It gets worse:

Last week, I received from their lawyers an official letter terminating my contract with them, "...for permitting Amazon to publish CANNIBAL NIGHTS, etc...." and demanding back the $20,000 they had paid me as part of their advance. Until then, this publishing giant is holding my novel as hostage, a work that took me five years to write. My agent assures me I am now an 'anathema' to them.

What's really at stake here for the publisher? 

When she signed the contract, it wasn't for her backlog - if the publisher thought so, that's a huge issue.  Kiana and any author has the freedom to do what she wants to with work she holds the rights to.  It can't be they object to her publishing anywhere else at all; one must assume that they understood and most likely encouraged the fact that Kiana would be continuing to write and submit short stories to magazines while under contract with them, and that these stories would possibly be published.  This actually would be a necessary and expected means of promotion by an author they had invested in.  So... what cost is her self-publishing works she now holds the rights to?

Not money.   The couple hundred dollars she might make from a sale of a short story is nothing.  The money she makes from Cannibal Nights may or may not be nothing.  It doesn't represent lost revenue for the publisher.  What's really at stake for the publisher is two fold:

  •  They have signed an author who is actively still self-publishing.  Self-published writers are not the legitimized, industry sanctioned writers we publish.  No thanks.

  • As an author that belongs to a house, your voice belongs to them.  You have no voice but which they choose to express. 
This is truly unfortunate for Kiana.  It's a cautionary tale as she says.  And it's a wake up call, to everyone with a voice.  Stay independent, and keep it. 

UPDATE: Now, there seems to be debate on whether a non-compete clause existed in her contract.  If it did, and Kiana signed it, then she is in violation of it.  My opinions center particuarly not on the purpose of the clause - but the intent.  If the intent is to prevent an author from self-publishing or publishing any work to which they hold the rights - i.e. previously published material that is not a new novel the publisher has paid you for - then I disagree with that.  Good discussion here.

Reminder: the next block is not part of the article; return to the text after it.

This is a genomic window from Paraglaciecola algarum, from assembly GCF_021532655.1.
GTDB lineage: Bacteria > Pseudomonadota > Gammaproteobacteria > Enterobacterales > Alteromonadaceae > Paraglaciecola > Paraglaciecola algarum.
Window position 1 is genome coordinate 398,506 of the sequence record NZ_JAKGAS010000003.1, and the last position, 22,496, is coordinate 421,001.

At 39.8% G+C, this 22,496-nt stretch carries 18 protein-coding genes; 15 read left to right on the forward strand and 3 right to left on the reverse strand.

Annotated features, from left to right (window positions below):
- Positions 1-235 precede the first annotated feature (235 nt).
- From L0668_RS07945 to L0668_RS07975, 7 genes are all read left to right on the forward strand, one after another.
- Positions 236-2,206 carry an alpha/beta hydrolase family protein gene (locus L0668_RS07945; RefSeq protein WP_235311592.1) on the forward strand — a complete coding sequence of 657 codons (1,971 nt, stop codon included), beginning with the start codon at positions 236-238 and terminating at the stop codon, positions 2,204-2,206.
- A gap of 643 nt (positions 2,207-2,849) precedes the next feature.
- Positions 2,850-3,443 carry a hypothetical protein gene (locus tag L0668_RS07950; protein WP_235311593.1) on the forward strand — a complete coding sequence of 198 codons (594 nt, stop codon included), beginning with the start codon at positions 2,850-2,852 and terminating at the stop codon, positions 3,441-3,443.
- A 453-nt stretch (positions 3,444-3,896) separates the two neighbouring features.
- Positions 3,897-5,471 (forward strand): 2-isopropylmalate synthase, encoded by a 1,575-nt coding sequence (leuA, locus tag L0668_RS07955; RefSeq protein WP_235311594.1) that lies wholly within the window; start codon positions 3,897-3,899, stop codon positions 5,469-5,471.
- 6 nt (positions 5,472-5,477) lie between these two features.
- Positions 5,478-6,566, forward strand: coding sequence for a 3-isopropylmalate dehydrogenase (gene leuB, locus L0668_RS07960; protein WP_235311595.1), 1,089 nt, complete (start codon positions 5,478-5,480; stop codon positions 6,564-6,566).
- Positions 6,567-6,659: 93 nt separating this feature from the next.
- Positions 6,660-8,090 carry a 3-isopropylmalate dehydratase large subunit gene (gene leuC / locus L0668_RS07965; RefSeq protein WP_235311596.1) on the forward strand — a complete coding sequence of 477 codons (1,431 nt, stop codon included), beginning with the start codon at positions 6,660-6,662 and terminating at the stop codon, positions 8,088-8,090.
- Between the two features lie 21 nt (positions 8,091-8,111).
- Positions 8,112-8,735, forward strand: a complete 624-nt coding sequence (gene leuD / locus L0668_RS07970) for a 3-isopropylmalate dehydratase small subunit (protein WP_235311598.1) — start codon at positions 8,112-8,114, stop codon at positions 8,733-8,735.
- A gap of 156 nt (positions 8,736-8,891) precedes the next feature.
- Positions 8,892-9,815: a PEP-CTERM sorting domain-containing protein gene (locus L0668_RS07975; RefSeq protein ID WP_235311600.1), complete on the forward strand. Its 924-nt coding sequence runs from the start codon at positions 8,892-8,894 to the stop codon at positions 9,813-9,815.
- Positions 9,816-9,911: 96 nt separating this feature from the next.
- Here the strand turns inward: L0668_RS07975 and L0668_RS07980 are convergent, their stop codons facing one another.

Sunday, September 11, 2011

It Will All Come Together Someday


And even in our sleep,
pain which cannot forget
falls drop by drop upon the heart,
and in our own despair,
against our will,
comes wisdom to us
by the awful grace of God.
- Aeschylus, 3rd century BCE

Friday, September 09, 2011

On The Future of the Book

Following the lead of Joel Friedlander , I offer below my responses to the 5 keywords supplied in this interview:

#ebook—When I read the word ebook, I think ‘ibook.’ Not that digital publishing is some consequence or invention of Apple, but that it’s the engine of democracy in publishing. ‘I’ finally have control, choice and opportunity. Not only in communicating my art to an audience, but it communicating my art period; the ebook is going to allow for wonderful experimentation. The book will evolve with the form.


#future—Unknown. Will traditional publishing perish? Will it adapt and survive? Will the vehicles for e-publishing like Amazon or Apple just become another publishing house, and gate keepers of digital reading? Does the prospect of financial gain in e-publishing create a bubble that bursts in the end? I believe great works of literature will emerge through self-publishing and end once and for all the stigma against it. Will these works struggle to find readers? Will the independent community support itself?

#indie—A point of pride. At the launch party for my novel The Book of Elizabeth, my brother used the term ‘independent artist’ when introducing me. It took me off guard how proud that made me. As an ‘indie author,’ I am on my own in every way, but I am together with hundreds of other artists who have proudly stood for their own art in their own medium for decades without institutional bias against them for doing so. I stand on top of a wall that has separated writers from readers for centuries. The wall is falling.

#prices—The threshold. Is a novel at $2.99 worth less than a comic book at the same price? A DVD rental? Open question. Prices for ebooks will destroy the paperback market I think, but not books in general. Books will continue to be desired and be works in their own right. Hardcover and unique editions will probably thrive somewhat as people look to a book for its inherent value and properties. And their scarcity.